Because of glaring examples such as this, it is tempting to think that there must be some way of deciding who is and who is not fit to fly that would not be so inflexible and discriminatory. Why not test pilots when they reach 60, for example, to see if they are fit to carry on? But, as Schauer points out, specialised tests rely no less on generalisations than general rules. A blood pressure test designed to ascertain the likelihood of sudden incapacitation will seem discriminatory to anyone who falls below its arbitrary threshold and then goes on to enjoy thirty more years of healthy existence. So why not dispense with formal tests, and simply get individual doctors, perhaps in conjunction with other experienced pilots, to exercise their own judgment in assessing a person’s fitness to carry on after the age of 60? The answer is that these individuals will simply be applying their own generalisations, and these are likely to be as arbitrary as any. Some doctors will be particularly alert to incipient heart trouble; others will be on the look out for mental instability; some pilots will simply prefer those of their colleagues who remind them of themselves (I like a drink now and then, and I can still fly, so why not this guy?). These are the very reasons we have general rules in the first place, to save us from the arbitrary judgments of individuals.

This does not mean that it is impossible to argue against general rules on the grounds that they could be fairer – a law that forced pilots to retire when they went bald, or converted to Islam, would clearly be grotesque. What it does mean, though, is that it does not make sense to argue against general rules on principle, simply because they are general. What matters is to distinguish between what Schauer calls spurious and non-spurious generalisations. Spurious generalisations include those where there is no statistical correlation (as in the case of baldness and flying ability), as well as those where the correlation is irrelevant (it is true that in recent years a high percentage of aircraft to crash in the United States have been piloted by Muslims, but the non-spurious fact is that they were also piloted by terrorists, who should certainly be prevented by law from flying aeroplanes).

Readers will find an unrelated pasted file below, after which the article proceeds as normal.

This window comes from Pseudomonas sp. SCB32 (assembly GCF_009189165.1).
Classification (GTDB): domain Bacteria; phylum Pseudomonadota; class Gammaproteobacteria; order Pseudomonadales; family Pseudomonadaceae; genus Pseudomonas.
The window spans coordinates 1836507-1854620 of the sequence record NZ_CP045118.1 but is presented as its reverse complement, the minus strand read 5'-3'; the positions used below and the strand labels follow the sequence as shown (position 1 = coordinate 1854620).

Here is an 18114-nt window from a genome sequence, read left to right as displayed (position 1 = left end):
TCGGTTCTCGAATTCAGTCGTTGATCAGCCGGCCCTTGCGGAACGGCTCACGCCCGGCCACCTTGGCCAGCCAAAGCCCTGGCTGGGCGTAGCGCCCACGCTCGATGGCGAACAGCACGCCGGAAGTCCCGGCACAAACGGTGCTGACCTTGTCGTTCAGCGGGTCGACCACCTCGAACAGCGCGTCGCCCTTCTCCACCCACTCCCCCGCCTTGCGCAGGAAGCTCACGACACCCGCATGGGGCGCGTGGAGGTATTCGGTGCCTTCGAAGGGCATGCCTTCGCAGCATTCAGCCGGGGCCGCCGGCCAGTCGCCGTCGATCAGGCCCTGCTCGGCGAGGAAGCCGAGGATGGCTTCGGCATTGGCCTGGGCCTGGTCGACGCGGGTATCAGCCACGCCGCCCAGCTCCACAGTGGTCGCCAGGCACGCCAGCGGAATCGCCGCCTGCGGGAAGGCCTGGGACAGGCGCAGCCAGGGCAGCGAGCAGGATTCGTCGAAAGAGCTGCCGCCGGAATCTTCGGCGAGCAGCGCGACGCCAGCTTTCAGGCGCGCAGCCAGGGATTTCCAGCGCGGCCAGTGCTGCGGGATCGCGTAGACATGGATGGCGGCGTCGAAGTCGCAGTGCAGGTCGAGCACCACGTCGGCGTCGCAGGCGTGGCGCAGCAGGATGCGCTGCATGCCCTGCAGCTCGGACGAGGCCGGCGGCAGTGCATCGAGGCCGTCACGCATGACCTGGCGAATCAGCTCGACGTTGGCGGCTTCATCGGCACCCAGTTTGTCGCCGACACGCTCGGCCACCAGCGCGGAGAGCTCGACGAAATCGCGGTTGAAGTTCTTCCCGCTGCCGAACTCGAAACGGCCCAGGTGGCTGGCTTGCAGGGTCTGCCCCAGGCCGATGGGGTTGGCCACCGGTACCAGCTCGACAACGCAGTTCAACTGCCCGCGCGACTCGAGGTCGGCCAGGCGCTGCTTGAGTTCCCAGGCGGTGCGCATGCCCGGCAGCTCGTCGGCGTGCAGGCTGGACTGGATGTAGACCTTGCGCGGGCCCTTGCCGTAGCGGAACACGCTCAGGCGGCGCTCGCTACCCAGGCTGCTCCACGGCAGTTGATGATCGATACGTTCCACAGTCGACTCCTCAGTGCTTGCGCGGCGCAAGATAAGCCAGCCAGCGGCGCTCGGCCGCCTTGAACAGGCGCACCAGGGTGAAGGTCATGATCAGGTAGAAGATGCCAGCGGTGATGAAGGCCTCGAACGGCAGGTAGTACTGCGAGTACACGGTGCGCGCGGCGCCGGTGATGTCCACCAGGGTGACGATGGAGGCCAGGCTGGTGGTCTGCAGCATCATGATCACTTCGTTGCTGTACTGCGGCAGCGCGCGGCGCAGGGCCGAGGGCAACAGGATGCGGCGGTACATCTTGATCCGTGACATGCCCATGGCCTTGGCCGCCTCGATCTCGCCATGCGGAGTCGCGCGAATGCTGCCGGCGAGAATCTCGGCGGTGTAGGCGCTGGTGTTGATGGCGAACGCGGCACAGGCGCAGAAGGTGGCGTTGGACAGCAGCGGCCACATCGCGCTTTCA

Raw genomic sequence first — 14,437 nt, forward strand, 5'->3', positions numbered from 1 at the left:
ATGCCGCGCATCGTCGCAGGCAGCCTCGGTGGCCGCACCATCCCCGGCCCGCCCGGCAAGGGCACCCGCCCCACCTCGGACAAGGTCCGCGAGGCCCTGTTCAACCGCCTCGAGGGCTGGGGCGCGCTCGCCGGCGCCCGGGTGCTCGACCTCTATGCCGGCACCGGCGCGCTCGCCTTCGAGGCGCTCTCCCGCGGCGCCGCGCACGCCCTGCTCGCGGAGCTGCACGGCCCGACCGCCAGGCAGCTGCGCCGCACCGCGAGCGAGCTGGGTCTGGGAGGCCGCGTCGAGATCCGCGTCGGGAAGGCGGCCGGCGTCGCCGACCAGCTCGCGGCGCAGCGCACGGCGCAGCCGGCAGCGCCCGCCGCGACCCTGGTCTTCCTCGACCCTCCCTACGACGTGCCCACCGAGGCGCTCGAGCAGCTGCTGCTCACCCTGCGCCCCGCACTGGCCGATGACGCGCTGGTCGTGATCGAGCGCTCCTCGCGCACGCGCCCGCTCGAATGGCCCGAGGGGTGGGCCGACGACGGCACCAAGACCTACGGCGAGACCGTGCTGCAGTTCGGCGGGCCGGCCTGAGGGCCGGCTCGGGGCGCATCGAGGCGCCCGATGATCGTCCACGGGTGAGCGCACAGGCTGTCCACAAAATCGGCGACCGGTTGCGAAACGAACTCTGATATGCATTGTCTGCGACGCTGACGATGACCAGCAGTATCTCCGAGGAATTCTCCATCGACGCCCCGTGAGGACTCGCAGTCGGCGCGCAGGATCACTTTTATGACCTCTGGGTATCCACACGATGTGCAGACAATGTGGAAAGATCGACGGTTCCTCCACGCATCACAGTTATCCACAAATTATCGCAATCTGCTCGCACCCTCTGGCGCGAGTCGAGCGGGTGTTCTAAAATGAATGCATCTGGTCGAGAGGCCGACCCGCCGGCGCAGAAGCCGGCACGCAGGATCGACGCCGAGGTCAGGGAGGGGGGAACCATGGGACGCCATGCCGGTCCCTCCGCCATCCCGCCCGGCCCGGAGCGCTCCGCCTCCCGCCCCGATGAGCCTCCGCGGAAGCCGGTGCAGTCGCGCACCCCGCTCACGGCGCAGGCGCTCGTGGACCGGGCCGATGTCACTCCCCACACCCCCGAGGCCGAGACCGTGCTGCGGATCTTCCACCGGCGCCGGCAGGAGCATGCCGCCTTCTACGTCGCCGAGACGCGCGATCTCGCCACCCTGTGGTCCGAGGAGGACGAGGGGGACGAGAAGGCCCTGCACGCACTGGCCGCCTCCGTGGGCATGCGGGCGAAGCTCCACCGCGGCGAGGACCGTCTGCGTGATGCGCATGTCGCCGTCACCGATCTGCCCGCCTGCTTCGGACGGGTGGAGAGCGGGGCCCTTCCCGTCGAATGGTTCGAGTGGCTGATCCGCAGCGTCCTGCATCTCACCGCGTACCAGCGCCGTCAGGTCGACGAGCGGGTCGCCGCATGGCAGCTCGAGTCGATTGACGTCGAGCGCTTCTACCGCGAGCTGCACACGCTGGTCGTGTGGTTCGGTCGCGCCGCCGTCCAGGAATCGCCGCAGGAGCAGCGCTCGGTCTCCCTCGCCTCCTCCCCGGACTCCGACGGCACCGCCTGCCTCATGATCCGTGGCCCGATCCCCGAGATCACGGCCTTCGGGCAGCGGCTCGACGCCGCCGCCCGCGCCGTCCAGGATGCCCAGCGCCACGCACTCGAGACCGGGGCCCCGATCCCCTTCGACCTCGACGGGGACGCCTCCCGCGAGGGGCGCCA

What matters is to decide which non-spurious generalisations are useful in making the general rules. By no means all of them are useful. For example, it is almost certainly true that there are non-spurious generalisations to be made about the likelihood of certain types of passengers posing a threat to airline security, on the basis of age, gender and ethnic background – the likeliest terrorists are young males of Middle Eastern origin. But it does not follow that young males of Middle Eastern origin should be singled out as a general rule for special attention from security officers. This is because individual security officers are likely to have devised such a rule for themselves, which they would apply, and probably over-apply, regardless. More useful would be guidelines that identified other dangerous groups who might be missed (other kinds of terrorist, other kinds of criminal, other kinds of security threat). Once it is clear that all judgments, including all individual judgments, rest on various kinds of generalisation, rules can be devised that take account of the inadequate generalisations of individuals.